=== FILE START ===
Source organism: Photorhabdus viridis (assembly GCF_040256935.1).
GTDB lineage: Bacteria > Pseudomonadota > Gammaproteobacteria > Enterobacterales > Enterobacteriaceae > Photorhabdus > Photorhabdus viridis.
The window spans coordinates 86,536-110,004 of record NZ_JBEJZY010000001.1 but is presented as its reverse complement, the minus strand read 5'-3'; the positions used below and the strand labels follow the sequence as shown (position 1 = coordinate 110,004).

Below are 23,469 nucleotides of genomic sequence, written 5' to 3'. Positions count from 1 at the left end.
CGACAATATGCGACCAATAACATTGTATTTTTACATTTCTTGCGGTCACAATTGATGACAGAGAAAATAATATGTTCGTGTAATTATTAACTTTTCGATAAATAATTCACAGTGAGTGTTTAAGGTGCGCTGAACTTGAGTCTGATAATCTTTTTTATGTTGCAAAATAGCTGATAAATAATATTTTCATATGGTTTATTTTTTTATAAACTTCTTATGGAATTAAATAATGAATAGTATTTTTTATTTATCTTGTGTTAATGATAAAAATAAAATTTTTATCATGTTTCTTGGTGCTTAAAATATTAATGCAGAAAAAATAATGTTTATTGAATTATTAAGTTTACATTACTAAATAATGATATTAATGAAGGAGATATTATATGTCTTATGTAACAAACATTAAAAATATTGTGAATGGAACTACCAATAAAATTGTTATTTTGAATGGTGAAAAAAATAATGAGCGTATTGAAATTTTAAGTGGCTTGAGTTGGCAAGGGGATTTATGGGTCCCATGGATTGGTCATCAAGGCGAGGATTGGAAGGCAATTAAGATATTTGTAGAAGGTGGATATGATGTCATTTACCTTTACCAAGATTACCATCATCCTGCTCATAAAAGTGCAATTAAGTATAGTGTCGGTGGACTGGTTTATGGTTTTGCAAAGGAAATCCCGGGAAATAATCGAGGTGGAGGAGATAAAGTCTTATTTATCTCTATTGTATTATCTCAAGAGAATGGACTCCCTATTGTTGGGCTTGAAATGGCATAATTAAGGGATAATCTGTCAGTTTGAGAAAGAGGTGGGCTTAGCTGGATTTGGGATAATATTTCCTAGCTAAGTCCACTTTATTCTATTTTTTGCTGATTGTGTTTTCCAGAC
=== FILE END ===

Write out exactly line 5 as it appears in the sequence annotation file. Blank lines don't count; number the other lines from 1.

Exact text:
CGACAATATGCGACCAATAACATTGTATTTTTACATTTCTTGCGGTCACAATTGATGACAGAGAAAATAATATGTTCGTGTAATTATTAACTTTTCGATAAATAATTCACAGTGAGTGTTTAAGGTGCGCTGAACTTGAGTCTGATAATCTTTTTTATGTTGCAAAATAGCTGATAAATAATATTTTCATATGGTTTATTTTTTTATAAACTTCTTATGGAATTAAATAATGAATAGTATTTTTTATTTATCTTGTGTTAATGATAAAAATAAAATTTTTATCATGTTTCTTGGTGCTTAAAATATTAATGCAGAAAAAATAATGTTTATTGAATTATTAAGTTTACATTACTAAATAATGATATTAATGAAGGAGATATTATATGTCTTATGTAACAAACATTAAAAATATTGTGAATGGAACTACCAATAAAATTGTTATTTTGAATGGTGAAAAAAATAATGAGCGTATTGAAATTTTAAGTGGCTTGAGTTGGCAAGGGGATTTATGGGTCCCATGGATTGGTCATCAAGGCGAGGATTGGAAGGCAATTAAGATATTTGTAGAAGGTGGATATGATGTCATTTACCTTTACCAAGATTACCATCATCCTGCTCATAAAAGTGCAATTAAGTATAGTGTCGGTGGACTGGTTTATGGTTTTGCAAAGGAAATCCCGGGAAATAATCGAGGTGGAGGAGATAAAGTCTTATTTATCTCTATTGTATTATCTCAAGAGAATGGACTCCCTATTGTTGGGCTTGAAATGGCATAATTAAGGGATAATCTGTCAGTTTGAGAAAGAGGTGGGCTTAGCTGGATTTGGGATAATATTTCCTAGCTAAGTCCACTTTATTCTATTTTTTGCTGATTGTGTTTTCCAGAC